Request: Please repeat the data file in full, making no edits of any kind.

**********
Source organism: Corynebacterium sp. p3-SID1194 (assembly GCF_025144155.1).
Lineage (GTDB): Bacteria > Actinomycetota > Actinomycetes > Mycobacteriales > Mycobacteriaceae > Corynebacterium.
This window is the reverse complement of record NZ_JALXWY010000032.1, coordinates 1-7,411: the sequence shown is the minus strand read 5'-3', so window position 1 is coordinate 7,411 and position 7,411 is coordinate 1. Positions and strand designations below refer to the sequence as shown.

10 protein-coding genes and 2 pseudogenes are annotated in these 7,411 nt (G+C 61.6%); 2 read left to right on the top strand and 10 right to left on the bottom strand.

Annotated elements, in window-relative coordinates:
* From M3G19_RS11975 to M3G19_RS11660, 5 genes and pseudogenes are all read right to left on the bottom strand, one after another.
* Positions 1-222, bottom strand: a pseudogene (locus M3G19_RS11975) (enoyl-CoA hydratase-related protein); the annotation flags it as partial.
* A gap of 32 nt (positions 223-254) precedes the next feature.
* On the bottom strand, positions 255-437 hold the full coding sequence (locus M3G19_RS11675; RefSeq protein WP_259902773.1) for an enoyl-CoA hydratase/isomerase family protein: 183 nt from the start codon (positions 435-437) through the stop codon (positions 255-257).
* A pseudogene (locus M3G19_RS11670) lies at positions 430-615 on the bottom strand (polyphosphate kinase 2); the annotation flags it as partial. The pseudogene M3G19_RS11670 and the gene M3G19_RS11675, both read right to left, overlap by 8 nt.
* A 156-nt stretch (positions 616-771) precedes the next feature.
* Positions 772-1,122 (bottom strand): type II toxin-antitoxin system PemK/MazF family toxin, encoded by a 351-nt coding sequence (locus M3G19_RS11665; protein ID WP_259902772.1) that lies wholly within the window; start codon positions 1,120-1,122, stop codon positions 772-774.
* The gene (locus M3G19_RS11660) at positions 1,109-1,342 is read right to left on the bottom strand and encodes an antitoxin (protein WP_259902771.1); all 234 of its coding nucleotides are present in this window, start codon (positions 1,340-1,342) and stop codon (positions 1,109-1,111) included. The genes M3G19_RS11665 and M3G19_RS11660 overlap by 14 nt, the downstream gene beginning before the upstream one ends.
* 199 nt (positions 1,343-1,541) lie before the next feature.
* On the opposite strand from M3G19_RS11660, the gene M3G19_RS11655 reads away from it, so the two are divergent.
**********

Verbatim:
Source organism: Corynebacterium sp. p3-SID1194 (assembly GCF_025144155.1).
Lineage (GTDB): Bacteria > Actinomycetota > Actinomycetes > Mycobacteriales > Mycobacteriaceae > Corynebacterium.
This window is the reverse complement of record NZ_JALXWY010000032.1, coordinates 1-7,411: the sequence shown is the minus strand read 5'-3', so window position 1 is coordinate 7,411 and position 7,411 is coordinate 1. Positions and strand designations below refer to the sequence as shown.

10 protein-coding genes and 2 pseudogenes are annotated in these 7,411 nt (G+C 61.6%); 2 read left to right on the top strand and 10 right to left on the bottom strand.

Annotated elements, in window-relative coordinates:
* From M3G19_RS11975 to M3G19_RS11660, 5 genes and pseudogenes are all read right to left on the bottom strand, one after another.
* Positions 1-222, bottom strand: a pseudogene (locus M3G19_RS11975) (enoyl-CoA hydratase-related protein); the annotation flags it as partial.
* A gap of 32 nt (positions 223-254) precedes the next feature.
* On the bottom strand, positions 255-437 hold the full coding sequence (locus M3G19_RS11675; RefSeq protein WP_259902773.1) for an enoyl-CoA hydratase/isomerase family protein: 183 nt from the start codon (positions 435-437) through the stop codon (positions 255-257).
* A pseudogene (locus M3G19_RS11670) lies at positions 430-615 on the bottom strand (polyphosphate kinase 2); the annotation flags it as partial. The pseudogene M3G19_RS11670 and the gene M3G19_RS11675, both read right to left, overlap by 8 nt.
* A 156-nt stretch (positions 616-771) precedes the next feature.
* Positions 772-1,122 (bottom strand): type II toxin-antitoxin system PemK/MazF family toxin, encoded by a 351-nt coding sequence (locus M3G19_RS11665; protein ID WP_259902772.1) that lies wholly within the window; start codon positions 1,120-1,122, stop codon positions 772-774.
* The gene (locus M3G19_RS11660) at positions 1,109-1,342 is read right to left on the bottom strand and encodes an antitoxin (protein WP_259902771.1); all 234 of its coding nucleotides are present in this window, start codon (positions 1,340-1,342) and stop codon (positions 1,109-1,111) included. The genes M3G19_RS11665 and M3G19_RS11660 overlap by 14 nt, the downstream gene beginning before the upstream one ends.
* 199 nt (positions 1,343-1,541) lie before the next feature.
* On the opposite strand from M3G19_RS11660, the gene M3G19_RS11655 reads away from it, so the two are divergent.